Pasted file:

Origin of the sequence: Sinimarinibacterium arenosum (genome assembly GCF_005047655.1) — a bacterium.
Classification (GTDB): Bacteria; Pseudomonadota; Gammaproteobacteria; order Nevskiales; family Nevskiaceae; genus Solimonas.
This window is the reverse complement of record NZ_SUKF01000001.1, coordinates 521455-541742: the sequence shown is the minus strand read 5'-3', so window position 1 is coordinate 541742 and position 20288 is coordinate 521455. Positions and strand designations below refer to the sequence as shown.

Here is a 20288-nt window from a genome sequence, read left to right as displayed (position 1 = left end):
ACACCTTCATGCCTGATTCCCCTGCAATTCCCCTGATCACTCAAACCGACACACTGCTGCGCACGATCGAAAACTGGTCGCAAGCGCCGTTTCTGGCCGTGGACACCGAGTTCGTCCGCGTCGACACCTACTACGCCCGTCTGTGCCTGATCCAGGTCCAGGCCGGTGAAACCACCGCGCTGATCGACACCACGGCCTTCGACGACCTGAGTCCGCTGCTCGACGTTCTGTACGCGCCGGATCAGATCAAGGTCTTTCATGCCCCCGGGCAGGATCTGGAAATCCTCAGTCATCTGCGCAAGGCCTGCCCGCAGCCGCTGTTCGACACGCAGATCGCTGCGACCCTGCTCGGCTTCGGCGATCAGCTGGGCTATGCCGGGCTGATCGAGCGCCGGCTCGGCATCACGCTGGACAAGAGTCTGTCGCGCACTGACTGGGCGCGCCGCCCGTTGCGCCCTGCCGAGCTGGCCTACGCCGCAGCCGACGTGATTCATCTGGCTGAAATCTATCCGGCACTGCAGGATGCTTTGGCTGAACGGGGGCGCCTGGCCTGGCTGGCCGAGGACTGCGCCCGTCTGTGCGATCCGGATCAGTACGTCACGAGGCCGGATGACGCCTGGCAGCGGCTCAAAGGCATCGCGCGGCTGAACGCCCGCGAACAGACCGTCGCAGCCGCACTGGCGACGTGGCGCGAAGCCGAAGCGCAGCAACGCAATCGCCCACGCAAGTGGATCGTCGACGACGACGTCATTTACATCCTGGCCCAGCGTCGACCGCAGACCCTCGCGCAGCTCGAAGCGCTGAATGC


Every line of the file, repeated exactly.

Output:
Origin of the sequence: Sinimarinibacterium arenosum (genome assembly GCF_005047655.1) — a bacterium.
Classification (GTDB): Bacteria; Pseudomonadota; Gammaproteobacteria; order Nevskiales; family Nevskiaceae; genus Solimonas.
This window is the reverse complement of record NZ_SUKF01000001.1, coordinates 521455-541742: the sequence shown is the minus strand read 5'-3', so window position 1 is coordinate 541742 and position 20288 is coordinate 521455. Positions and strand designations below refer to the sequence as shown.

Here is a 20288-nt window from a genome sequence, read left to right as displayed (position 1 = left end):
ACACCTTCATGCCTGATTCCCCTGCAATTCCCCTGATCACTCAAACCGACACACTGCTGCGCACGATCGAAAACTGGTCGCAAGCGCCGTTTCTGGCCGTGGACACCGAGTTCGTCCGCGTCGACACCTACTACGCCCGTCTGTGCCTGATCCAGGTCCAGGCCGGTGAAACCACCGCGCTGATCGACACCACGGCCTTCGACGACCTGAGTCCGCTGCTCGACGTTCTGTACGCGCCGGATCAGATCAAGGTCTTTCATGCCCCCGGGCAGGATCTGGAAATCCTCAGTCATCTGCGCAAGGCCTGCCCGCAGCCGCTGTTCGACACGCAGATCGCTGCGACCCTGCTCGGCTTCGGCGATCAGCTGGGCTATGCCGGGCTGATCGAGCGCCGGCTCGGCATCACGCTGGACAAGAGTCTGTCGCGCACTGACTGGGCGCGCCGCCCGTTGCGCCCTGCCGAGCTGGCCTACGCCGCAGCCGACGTGATTCATCTGGCTGAAATCTATCCGGCACTGCAGGATGCTTTGGCTGAACGGGGGCGCCTGGCCTGGCTGGCCGAGGACTGCGCCCGTCTGTGCGATCCGGATCAGTACGTCACGAGGCCGGATGACGCCTGGCAGCGGCTCAAAGGCATCGCGCGGCTGAACGCCCGCGAACAGACCGTCGCAGCCGCACTGGCGACGTGGCGCGAAGCCGAAGCGCAGCAACGCAATCGCCCACGCAAGTGGATCGTCGACGACGACGTCATTTACATCCTGGCCCAGCGTCGACCGCAGACCCTCGCGCAGCTCGAAGCGCTGAATGC